Quebec pledges $233 million to fight domestic violence after spate of femicides

Click to play video: 'Quebec pledges $233 million to combat violence against women'
Quebec pledges $233 million to combat violence against women
WATCH: The Quebec government has announced a $223 million investment to combat violence against women. The move comes after a spate of femicides in the province, in which 10 women lost their lives at the hands of their male partners since the beginning of the year. Global’s Raquel Fletcher reports. – Apr 23, 2021

The Quebec government on Friday announced a $223-million investment over five years in the fight against domestic violence, following a notable spike in femicides this year.

More than $90 million is earmarked for women’s shelters, which should help the centres increase spaces and offer more services to women seeking help, Public Security Minister Geneviève Guilbault told reporters.

At least 10 women have been killed by their male partners in 2021. The most recent killing occurred one week ago when Quebec provincial police said Richard West, 50, killed his wife, Dyann Serafica-Donaire, 38, before taking his own life in the couple’s home in Mercier, Que., south of Montreal.

“There have been 10 femicides since the beginning of the year, which is horrifying, heartbreaking for everyone whenever we learn there is another one,” Guilbault said.

Story continues below advertisement

Advocates have said the number of deaths so far in 2021 is striking given that Quebec averages about 12 deaths attributed to domestic violence during a calendar year. Money for shelters was identified as a priority since those centres are often the entry point for women leaving a violent situation.

The new money will help women’s shelters create 163 new spaces and hire 313 more full-time staff. Women’s shelters will also have their annual funding increased from about $77 million to $126 million by the government’s 2025-26 fiscal year.

Breaking news from Canada and around the world sent to your email, as it happens.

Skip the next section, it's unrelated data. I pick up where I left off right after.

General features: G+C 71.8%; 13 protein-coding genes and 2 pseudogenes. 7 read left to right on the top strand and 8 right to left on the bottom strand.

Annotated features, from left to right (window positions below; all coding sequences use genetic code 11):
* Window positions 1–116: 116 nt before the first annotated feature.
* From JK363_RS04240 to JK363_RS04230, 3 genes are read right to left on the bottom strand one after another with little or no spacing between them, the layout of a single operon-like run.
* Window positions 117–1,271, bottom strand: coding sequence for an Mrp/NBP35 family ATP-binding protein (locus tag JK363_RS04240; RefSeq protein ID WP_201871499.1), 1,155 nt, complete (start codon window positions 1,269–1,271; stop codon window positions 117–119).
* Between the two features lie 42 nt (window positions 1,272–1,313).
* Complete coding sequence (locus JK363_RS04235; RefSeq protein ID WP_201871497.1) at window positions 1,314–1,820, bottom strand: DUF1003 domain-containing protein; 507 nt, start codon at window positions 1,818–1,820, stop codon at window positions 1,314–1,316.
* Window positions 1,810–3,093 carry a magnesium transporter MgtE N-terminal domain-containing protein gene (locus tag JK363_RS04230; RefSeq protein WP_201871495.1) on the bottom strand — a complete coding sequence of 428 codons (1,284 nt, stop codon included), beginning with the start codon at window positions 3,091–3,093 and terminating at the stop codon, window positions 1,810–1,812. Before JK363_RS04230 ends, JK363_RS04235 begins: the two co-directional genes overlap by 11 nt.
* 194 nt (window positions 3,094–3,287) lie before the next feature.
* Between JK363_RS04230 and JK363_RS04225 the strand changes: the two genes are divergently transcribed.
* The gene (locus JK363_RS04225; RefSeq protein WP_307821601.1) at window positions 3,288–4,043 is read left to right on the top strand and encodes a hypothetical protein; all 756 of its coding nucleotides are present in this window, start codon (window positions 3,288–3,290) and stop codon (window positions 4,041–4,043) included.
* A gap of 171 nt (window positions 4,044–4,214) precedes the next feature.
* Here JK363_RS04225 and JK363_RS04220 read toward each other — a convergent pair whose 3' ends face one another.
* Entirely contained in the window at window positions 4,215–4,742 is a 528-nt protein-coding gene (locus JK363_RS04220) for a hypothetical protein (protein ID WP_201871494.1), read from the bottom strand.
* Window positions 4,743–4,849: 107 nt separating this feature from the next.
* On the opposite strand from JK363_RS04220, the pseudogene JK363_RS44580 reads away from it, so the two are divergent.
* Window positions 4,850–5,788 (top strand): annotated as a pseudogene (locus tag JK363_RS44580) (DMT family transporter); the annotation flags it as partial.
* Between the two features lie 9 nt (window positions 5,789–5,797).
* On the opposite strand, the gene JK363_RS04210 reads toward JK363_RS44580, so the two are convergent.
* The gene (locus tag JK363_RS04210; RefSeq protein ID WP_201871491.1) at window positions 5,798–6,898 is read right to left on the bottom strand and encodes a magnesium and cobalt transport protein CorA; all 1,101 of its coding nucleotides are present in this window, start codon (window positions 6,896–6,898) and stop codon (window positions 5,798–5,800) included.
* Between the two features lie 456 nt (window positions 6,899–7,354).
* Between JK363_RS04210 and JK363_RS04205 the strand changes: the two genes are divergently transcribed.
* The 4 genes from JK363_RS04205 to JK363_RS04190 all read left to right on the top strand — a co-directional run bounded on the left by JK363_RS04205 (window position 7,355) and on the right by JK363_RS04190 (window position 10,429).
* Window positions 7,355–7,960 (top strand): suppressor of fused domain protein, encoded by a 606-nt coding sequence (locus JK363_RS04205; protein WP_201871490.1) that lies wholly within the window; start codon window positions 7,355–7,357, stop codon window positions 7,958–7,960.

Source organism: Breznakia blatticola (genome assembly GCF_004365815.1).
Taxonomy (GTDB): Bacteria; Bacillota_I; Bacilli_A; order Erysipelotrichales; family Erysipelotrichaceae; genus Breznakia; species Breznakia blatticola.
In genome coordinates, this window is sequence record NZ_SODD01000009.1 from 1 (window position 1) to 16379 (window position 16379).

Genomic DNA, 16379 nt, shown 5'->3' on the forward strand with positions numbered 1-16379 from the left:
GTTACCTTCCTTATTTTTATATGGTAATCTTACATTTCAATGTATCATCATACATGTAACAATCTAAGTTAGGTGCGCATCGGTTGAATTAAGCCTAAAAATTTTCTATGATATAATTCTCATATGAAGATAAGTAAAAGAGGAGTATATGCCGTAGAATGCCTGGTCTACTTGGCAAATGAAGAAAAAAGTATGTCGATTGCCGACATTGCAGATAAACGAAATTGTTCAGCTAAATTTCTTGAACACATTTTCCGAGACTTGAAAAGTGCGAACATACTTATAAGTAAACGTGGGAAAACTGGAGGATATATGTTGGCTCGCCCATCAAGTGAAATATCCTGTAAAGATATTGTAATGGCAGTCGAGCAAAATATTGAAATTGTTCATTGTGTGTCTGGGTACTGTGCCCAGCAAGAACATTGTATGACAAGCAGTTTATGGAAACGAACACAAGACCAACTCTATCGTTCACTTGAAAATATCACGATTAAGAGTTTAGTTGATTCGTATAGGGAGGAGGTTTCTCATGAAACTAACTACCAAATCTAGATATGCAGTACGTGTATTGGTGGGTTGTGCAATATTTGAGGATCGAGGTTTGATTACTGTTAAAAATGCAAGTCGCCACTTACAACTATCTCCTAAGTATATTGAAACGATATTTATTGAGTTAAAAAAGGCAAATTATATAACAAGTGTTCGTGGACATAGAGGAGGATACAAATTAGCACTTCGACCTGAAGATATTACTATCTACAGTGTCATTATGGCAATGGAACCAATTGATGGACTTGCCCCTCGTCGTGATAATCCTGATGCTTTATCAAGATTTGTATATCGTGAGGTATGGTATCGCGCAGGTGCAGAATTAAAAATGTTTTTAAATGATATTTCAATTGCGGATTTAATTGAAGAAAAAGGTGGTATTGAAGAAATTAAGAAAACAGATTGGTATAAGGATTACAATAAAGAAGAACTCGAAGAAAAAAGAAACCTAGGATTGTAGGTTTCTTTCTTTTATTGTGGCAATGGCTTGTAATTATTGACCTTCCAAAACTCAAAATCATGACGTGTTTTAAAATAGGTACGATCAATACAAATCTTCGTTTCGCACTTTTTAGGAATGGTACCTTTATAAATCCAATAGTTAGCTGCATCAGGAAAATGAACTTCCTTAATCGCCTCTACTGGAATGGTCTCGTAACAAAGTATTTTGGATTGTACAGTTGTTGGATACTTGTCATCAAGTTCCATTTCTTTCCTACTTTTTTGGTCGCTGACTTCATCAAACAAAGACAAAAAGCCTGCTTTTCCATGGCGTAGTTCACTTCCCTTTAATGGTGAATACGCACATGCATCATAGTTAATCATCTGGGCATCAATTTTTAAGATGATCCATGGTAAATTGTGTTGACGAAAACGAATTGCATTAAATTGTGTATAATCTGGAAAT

“It’s very important to ensure shelters are adequately equipped to complete their mission,” Guilbault said.

According to Quebec’s federation of women’s shelters, called Fédération des maisons d’hébergement pour femmes, facilities in the province are often at capacity and thousands of women are turned away each year.

“It will allow us to help more women and have a much tighter safety net than the one we have now,” Manon Monastesse, the federation’s general manager, told reporters.

The Quebec government was criticized for spending too little to fight domestic violence after it included $22.5 million over five years in the most recent budget. Associations representing women’s shelters had also complained about the slow rollout of previously allocated money.

Story continues below advertisement

Guilbault assured the money would flow more quickly, noting that Friday’s announcement coupled with last month’s budget and previous commitments amount to about $425 million.

Chantal Arseneault, president of another group that represents women’s shelters in the province, called Regroupement des maisons pour femmes victimes de violence conjugale, said the COVID-19 pandemic has made it easier for violent partners to exercise control.

“I can tell you working in a shelter, we’ve seen the level of control exerted become practically absolute,” Arseneault said.

Details about what other projects will get funding from the $223-million envelope will be made public in the coming weeks. Projects include programs to address male violence as well as resources for police and prosecutors. There will also be investments made for culturally appropriate services for First Nations and Inuit communities.

Guilbault urged women to seek a safe haven if they’re facing physical or psychological violence — regardless of the health orders that are in effect, such as the nighttime curfew that remains in place across much of the province.

“To all Quebec women — pandemic or not, full hospitals or not, curfew or not — there are no constraints that should stop you from fleeing a violent situation.”

Story continues below advertisement


Sponsored content